Here’s Why Phoenix Could Be the next Silicon Valley

It’s landlocked, in the middle of the dessert, and a near 10-hour drive from Silicon Valley. But that won’t stop Phoenix from becoming the next big tech hub in America, as California grows crowded and more expensive, according to Phoenix Mayor Greg Stanton.

“As a mayor, you got to tell a company, like Google, we want you here, we’re going to roll out the red carpet,” Stanton told Fortune magazine’s associate editor, Anne VanderMey, during a recent episode of Fortune Live. Stanton added that regulation is not always kind on tech companies, but in Phoenix, Stanton loves companies who want to “come in and experiment using your roads or your infrastructure.”

Uber, Yelp, and Shutterfly have recently opened offices in Phoenix, helping drive the number of tech jobs in the city up by 18.6% between 2010 and 2015.

The city’s booming tech scene is also likely to attract other businesses to settle down in Phoenix.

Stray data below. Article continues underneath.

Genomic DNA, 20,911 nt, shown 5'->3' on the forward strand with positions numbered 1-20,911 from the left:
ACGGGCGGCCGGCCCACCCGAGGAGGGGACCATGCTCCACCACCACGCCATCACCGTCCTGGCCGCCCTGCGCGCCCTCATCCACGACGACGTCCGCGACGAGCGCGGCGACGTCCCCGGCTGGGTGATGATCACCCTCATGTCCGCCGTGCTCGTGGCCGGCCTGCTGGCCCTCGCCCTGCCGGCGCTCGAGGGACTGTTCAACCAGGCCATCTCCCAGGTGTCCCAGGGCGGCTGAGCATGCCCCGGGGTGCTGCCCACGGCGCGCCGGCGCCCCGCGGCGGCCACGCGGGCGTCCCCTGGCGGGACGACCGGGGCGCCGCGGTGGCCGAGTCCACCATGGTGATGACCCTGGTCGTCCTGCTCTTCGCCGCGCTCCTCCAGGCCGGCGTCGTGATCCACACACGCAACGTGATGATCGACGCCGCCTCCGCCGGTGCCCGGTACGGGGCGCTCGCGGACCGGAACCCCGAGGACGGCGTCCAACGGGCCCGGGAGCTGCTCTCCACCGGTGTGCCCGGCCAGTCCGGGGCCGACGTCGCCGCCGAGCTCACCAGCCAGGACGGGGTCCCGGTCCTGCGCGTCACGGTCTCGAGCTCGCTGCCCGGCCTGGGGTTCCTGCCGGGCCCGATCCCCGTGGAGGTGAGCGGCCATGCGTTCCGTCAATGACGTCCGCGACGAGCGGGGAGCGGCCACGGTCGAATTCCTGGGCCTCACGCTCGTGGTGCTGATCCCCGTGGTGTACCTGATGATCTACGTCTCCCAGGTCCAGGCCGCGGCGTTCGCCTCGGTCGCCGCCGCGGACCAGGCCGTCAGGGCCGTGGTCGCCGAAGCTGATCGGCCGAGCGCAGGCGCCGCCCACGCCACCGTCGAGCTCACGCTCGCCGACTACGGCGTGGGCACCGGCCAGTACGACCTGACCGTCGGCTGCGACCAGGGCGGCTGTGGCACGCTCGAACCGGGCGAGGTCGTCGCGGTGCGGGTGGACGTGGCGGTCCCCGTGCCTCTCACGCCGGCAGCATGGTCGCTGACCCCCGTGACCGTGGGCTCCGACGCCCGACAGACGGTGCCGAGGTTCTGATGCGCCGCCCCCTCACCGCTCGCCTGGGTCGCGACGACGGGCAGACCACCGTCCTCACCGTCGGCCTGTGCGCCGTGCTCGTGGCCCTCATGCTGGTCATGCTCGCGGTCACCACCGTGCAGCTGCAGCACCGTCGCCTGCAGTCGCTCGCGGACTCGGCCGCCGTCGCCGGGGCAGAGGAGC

“It’s all coming together at the right time,” Stanton said, pointing toward to city’s new light rail, university, and new office spaces.

Venture Capital firms have increasingly been making deals with startups in the Phoenix metro area. According to PitchBook, while 74 venture capital deals were made between 2009 to 2011 for a total $332 million invested, capital raised more than doubled to 145 deals with $834 million between 2012 to 2014.

Most of the funding is likely still coming from Silicon Valley—though some venture capital firms have already opened in or around Phoenix.

That includes DesertAngels, which has invested over $37 million since 2000, and Arizona Tech Investors, which has provided $12.25 million in funding since 2007.

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